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In the year 1796, the first U.S. dimes were produced for circulation. Thus, I think it would be reasonable to say that the origins of this phrase came sometime after, right? From what I can tell, it looks like this phrase originated in the 1800s where various foods were being sold by the dozen for the price of a dime. Several newspapers from that time, for instance, were advertising how things like eggs, oranges, or peaches, were available by the dozen, and their cost was nothing more than a single dime. An example of this comes from the Galveston Daily News, 1866:
"The San Antonio Ledger says the city is well stocked with peaches at a dime a dozen."
The earliest quote that I could find of this idiom being used with its figurative meaning of 'something that's very common and/or considered to be of small worth' is from The Northern Miner newspaper, 1931:
"'Carners,' the old-timer said, 'is just an overgrown clown. As for the others--Schaof, Baer,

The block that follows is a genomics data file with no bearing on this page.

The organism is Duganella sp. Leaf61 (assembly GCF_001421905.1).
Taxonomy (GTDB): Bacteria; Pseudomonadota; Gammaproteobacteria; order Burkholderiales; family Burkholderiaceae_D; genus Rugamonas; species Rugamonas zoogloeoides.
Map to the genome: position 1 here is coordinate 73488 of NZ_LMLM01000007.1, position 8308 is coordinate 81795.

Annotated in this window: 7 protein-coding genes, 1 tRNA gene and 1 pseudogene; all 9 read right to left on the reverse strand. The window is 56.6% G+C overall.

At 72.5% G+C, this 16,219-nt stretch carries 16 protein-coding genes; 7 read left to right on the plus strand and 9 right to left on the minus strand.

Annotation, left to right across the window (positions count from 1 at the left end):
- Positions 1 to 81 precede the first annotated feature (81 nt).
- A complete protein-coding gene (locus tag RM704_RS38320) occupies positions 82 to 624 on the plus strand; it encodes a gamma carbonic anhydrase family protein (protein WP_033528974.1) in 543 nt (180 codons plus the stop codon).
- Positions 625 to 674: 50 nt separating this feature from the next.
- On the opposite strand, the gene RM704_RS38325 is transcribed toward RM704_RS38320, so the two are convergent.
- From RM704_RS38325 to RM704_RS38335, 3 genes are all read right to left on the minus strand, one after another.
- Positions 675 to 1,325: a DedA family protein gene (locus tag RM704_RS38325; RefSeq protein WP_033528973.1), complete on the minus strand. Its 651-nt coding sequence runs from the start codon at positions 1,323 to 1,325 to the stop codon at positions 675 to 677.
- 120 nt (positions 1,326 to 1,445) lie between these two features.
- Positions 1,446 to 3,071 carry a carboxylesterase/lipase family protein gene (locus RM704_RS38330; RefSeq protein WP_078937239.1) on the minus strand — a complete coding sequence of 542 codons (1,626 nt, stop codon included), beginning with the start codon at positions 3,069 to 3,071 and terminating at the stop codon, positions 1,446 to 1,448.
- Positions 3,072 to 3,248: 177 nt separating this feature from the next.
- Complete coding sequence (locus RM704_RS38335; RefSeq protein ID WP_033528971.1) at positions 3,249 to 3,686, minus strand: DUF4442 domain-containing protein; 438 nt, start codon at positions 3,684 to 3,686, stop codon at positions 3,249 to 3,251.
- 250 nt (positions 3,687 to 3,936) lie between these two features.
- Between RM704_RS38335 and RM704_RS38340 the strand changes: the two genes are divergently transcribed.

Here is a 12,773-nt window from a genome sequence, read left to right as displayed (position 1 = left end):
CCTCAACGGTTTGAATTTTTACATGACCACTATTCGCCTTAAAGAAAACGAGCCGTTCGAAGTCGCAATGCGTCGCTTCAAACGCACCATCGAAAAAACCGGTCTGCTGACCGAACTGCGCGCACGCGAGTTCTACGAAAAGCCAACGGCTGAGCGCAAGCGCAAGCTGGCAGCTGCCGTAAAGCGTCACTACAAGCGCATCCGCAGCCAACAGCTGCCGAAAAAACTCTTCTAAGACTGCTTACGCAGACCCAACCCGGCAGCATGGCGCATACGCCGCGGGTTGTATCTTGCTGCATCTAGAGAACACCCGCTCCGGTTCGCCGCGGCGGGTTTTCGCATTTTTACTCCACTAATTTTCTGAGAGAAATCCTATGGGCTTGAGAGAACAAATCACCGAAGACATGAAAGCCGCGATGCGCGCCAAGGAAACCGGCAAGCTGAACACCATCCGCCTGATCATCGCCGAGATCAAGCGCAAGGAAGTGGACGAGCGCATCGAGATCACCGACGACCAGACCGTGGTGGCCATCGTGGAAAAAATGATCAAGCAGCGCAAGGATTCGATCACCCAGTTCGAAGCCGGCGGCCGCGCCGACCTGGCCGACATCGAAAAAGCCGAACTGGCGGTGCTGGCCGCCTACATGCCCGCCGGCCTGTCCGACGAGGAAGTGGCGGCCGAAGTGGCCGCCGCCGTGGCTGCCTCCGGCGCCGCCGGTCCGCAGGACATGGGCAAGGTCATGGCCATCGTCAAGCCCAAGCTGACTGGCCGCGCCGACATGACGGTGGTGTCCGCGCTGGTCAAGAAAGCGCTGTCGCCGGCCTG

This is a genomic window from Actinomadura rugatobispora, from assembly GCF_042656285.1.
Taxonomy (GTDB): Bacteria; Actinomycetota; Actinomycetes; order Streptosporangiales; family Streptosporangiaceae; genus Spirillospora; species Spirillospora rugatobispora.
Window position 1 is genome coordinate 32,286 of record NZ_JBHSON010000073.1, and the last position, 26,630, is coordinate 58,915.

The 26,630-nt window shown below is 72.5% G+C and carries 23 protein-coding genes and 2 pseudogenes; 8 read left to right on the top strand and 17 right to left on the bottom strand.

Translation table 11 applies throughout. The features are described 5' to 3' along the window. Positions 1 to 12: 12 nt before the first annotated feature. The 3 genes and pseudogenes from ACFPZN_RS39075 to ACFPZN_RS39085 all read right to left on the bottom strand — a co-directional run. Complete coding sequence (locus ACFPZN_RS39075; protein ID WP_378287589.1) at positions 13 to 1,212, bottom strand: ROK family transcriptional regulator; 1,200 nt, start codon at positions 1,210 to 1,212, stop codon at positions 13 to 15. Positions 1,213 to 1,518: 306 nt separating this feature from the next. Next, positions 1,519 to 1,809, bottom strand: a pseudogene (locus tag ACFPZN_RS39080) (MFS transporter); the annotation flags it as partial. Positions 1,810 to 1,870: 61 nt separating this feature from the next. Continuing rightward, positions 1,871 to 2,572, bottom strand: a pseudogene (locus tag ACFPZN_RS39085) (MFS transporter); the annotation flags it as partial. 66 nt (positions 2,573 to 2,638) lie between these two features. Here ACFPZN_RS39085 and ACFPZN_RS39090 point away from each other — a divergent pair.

Paulino, Risko, Campolo--they're nothing but 'dime a dozen fighters.' "
Another example of this expression being used in a figurative sense comes from the Sandusky Register, 1937:
"Smiles were a dime a dozen in the Yankee clubhouse. Even Colonel Ruppert, owner of the
club, was so stated he went from player to player shaking hands."
* Hugs were a dime a dozen at our family reunion since everyone was so happy to see one another.
Note: Oftentimes, an idiom's origins are not clear. In cases like this, what I'll usually do is include on the idiom's page a few of the plausible sounding theories that exist that talk about how it may have originated. For the most part, these are to be taken with a grain of salt. If I don't list any theories, then I'll at least try to find the oldest quote that I can of the phrase and list that. These quotes can give you an idea on an expression's age. So, for example, if I quote a book from 1702 because it uses a certain phrase, then obviously the phrase must be at least that old.
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